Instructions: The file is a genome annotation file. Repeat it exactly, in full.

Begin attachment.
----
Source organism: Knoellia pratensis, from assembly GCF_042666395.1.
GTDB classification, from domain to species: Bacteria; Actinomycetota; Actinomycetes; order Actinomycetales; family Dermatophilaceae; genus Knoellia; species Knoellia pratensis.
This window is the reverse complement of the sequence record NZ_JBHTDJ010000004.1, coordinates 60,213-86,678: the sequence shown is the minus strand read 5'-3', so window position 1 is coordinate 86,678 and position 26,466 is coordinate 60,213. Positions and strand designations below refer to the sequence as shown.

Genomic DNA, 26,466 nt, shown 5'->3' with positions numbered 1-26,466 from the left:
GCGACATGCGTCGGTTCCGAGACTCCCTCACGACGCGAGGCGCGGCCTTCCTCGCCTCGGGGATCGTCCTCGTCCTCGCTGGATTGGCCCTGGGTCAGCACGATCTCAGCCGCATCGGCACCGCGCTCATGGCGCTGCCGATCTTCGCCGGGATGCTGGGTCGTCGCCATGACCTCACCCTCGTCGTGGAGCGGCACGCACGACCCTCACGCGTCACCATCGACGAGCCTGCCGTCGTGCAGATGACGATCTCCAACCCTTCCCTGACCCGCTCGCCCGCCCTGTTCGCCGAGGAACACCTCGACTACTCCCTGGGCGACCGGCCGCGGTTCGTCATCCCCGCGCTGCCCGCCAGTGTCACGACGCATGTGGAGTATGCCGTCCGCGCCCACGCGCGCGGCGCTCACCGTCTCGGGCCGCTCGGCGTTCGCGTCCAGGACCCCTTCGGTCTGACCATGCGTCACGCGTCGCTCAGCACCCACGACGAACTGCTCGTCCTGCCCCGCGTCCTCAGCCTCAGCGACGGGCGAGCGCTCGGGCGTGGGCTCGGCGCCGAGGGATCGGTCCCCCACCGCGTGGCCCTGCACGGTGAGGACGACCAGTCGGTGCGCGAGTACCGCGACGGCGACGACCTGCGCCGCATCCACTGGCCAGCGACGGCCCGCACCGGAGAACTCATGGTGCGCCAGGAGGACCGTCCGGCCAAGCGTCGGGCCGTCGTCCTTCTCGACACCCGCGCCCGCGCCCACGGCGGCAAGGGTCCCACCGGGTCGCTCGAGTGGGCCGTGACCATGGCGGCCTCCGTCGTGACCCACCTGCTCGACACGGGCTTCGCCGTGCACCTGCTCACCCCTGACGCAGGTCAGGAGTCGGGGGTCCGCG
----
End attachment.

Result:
Source organism: Knoellia pratensis, from assembly GCF_042666395.1.
GTDB classification, from domain to species: Bacteria; Actinomycetota; Actinomycetes; order Actinomycetales; family Dermatophilaceae; genus Knoellia; species Knoellia pratensis.
This window is the reverse complement of the sequence record NZ_JBHTDJ010000004.1, coordinates 60,213-86,678: the sequence shown is the minus strand read 5'-3', so window position 1 is coordinate 86,678 and position 26,466 is coordinate 60,213. Positions and strand designations below refer to the sequence as shown.

Genomic DNA, 26,466 nt, shown 5'->3' with positions numbered 1-26,466 from the left:
GCGACATGCGTCGGTTCCGAGACTCCCTCACGACGCGAGGCGCGGCCTTCCTCGCCTCGGGGATCGTCCTCGTCCTCGCTGGATTGGCCCTGGGTCAGCACGATCTCAGCCGCATCGGCACCGCGCTCATGGCGCTGCCGATCTTCGCCGGGATGCTGGGTCGTCGCCATGACCTCACCCTCGTCGTGGAGCGGCACGCACGACCCTCACGCGTCACCATCGACGAGCCTGCCGTCGTGCAGATGACGATCTCCAACCCTTCCCTGACCCGCTCGCCCGCCCTGTTCGCCGAGGAACACCTCGACTACTCCCTGGGCGACCGGCCGCGGTTCGTCATCCCCGCGCTGCCCGCCAGTGTCACGACGCATGTGGAGTATGCCGTCCGCGCCCACGCGCGCGGCGCTCACCGTCTCGGGCCGCTCGGCGTTCGCGTCCAGGACCCCTTCGGTCTGACCATGCGTCACGCGTCGCTCAGCACCCACGACGAACTGCTCGTCCTGCCCCGCGTCCTCAGCCTCAGCGACGGGCGAGCGCTCGGGCGTGGGCTCGGCGCCGAGGGATCGGTCCCCCACCGCGTGGCCCTGCACGGTGAGGACGACCAGTCGGTGCGCGAGTACCGCGACGGCGACGACCTGCGCCGCATCCACTGGCCAGCGACGGCCCGCACCGGAGAACTCATGGTGCGCCAGGAGGACCGTCCGGCCAAGCGTCGGGCCGTCGTCCTTCTCGACACCCGCGCCCGCGCCCACGGCGGCAAGGGTCCCACCGGGTCGCTCGAGTGGGCCGTGACCATGGCGGCCTCCGTCGTGACCCACCTGCTCGACACGGGCTTCGCCGTGCACCTGCTCACCCCTGACGCAGGTCAGGAGTCGGGGGTCCGCG